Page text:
Buzzkill: Cetaphil’s Dirty Truth

Sorry. I hate buzzkills as much as anyone else. But I have to do it.

When I found out my beloved La Mer had mineral oil I was in denial for quite some time.

But this particular product–Cetaphil–irks me since (1) it’s so readily used and (2) it’s the skincare darling of many dermatologists (not to mention beauty magazines, starlets, etc).

Why do I dislike Cetaphil? Well, since you asked…

First, let’s consider the not-so-lovely ingredients: water, cetyl alcohol, propylene glycol, sodium lauryl sulfate, stearyl alcohol, methylparaben, propylparaben, butylparaben.

Yeah, not impressive. But it’s really not impressive when you consider this little summary from Well and Good:

All but the water are chemically manufactured (let’s hope), and propylene glycol, sodium lauryl sulfate, and the three parabens have a seat on the dirty dozen, a list of cosmetic ingredients to avoid as potentially toxic.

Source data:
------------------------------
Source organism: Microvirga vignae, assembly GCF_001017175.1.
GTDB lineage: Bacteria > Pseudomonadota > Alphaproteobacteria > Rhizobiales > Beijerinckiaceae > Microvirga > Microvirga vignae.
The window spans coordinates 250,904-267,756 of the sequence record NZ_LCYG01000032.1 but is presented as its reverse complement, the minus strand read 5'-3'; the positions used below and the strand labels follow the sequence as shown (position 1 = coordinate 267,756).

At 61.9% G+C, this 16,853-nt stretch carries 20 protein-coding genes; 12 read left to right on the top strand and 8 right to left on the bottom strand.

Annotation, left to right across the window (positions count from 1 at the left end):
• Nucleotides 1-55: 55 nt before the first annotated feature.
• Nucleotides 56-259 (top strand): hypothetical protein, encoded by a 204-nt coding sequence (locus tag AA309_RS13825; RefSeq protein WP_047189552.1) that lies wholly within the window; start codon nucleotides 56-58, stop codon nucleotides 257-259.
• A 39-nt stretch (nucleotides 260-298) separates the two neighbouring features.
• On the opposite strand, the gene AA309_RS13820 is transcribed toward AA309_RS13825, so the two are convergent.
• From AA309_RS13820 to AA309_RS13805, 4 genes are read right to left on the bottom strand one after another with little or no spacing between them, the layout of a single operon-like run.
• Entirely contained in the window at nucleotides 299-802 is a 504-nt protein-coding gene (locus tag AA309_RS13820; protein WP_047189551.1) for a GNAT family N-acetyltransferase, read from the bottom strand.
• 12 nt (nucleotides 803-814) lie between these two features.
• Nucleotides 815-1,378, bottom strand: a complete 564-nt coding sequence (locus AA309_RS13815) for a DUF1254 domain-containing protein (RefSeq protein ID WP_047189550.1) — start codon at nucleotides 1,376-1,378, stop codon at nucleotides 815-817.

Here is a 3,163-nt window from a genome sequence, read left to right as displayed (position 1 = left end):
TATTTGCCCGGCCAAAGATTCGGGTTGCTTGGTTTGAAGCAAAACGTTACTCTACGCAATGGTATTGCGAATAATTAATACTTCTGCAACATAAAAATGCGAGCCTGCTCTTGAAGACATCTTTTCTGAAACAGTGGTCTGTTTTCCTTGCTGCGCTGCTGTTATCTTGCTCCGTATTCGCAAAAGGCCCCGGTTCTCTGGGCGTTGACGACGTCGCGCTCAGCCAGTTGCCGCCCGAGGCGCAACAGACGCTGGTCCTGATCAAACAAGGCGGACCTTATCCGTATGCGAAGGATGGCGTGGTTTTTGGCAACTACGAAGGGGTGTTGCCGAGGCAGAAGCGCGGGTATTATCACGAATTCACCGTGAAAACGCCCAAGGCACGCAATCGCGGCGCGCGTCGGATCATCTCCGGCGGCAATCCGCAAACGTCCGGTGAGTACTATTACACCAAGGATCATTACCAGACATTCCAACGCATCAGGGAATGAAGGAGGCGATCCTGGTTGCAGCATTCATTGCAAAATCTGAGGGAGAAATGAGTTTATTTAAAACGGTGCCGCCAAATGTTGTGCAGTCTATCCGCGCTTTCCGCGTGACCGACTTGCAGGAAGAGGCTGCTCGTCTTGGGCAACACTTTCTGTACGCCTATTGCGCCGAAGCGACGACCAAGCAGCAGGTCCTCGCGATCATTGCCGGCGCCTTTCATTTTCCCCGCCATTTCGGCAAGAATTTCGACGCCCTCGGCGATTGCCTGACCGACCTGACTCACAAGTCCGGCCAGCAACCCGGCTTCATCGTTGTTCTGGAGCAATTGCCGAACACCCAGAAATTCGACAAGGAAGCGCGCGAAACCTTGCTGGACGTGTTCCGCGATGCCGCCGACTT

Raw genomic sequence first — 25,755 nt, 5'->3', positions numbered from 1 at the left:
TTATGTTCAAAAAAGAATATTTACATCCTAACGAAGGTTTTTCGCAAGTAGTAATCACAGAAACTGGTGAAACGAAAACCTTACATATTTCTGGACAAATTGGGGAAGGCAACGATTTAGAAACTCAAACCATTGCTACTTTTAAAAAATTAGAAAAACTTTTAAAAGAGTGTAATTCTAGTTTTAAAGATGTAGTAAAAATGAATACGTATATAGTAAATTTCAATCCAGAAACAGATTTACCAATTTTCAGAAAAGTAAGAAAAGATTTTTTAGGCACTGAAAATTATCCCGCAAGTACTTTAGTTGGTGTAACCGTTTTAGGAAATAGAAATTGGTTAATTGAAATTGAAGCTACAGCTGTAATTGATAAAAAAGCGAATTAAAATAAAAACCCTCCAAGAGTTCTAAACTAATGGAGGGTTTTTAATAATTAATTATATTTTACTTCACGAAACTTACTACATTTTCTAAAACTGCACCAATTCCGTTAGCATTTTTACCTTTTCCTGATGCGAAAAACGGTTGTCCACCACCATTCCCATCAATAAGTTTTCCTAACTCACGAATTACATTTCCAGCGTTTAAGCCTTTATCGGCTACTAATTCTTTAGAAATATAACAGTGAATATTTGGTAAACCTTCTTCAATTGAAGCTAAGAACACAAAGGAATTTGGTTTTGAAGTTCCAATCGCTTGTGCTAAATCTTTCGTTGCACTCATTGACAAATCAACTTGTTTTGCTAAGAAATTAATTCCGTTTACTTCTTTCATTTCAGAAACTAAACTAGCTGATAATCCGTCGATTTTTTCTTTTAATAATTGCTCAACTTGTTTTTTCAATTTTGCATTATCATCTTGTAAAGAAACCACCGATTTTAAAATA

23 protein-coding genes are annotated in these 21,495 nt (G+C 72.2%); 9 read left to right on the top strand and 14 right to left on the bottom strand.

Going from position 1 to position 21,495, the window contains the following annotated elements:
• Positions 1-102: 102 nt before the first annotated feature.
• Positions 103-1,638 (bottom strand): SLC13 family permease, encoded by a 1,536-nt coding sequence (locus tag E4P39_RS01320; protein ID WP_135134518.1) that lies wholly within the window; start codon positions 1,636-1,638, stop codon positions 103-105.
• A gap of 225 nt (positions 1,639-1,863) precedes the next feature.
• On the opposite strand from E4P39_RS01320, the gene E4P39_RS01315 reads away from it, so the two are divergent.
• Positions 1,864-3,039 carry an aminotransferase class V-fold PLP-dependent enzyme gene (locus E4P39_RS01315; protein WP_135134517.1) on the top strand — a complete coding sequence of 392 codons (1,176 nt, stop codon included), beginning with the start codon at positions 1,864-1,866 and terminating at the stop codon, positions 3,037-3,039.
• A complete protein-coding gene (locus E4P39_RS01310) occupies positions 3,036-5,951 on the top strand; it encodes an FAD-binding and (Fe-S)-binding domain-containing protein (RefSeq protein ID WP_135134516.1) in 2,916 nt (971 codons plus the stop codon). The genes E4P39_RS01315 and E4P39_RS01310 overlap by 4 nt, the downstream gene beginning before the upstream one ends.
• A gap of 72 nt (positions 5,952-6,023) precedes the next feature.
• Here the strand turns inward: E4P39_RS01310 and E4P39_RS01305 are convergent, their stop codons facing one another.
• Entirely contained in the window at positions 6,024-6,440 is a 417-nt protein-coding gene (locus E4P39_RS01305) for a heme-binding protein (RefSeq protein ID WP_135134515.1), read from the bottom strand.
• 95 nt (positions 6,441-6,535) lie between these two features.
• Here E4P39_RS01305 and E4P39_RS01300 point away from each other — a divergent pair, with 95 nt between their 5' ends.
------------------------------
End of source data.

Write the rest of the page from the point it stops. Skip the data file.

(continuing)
Second, there are no quality or helpful ingredients besides the “water” which is funny since you wash your face with water. Spirit Dermson of Spirit Beauty Lounge explains:

Cetaphil does not contain even one single beneficial ingredient and what it does contain is the equivalent of toxic sludge. Whether you think it’s keeping your skin healthy or not, it is absorbed into your bloodstream and research has proven almost all of the few ingredients in it are carcinogenic.

And even if this cleanser isn’t necessarily irritating and seems to wipe off the day well, it has no obvious benefit. Moreover, it could do harm and will never do good.

The last point–and probably the creepiest–is that derms have a tight relationship with the manufacturer of Cetaphil–Galderma–“the leading pharmaceutical company devoted entirely to dermatology”.

Ewwww…not sure how kickbacks could be involved, but I think it’s a weird connection. Remember, I’m a conspiracy theorist in the making…

In conclusion: sorry for bursting any Cetaphil-phile bubbles. The truth hurts, but it shall set you free (of deceptive-muck).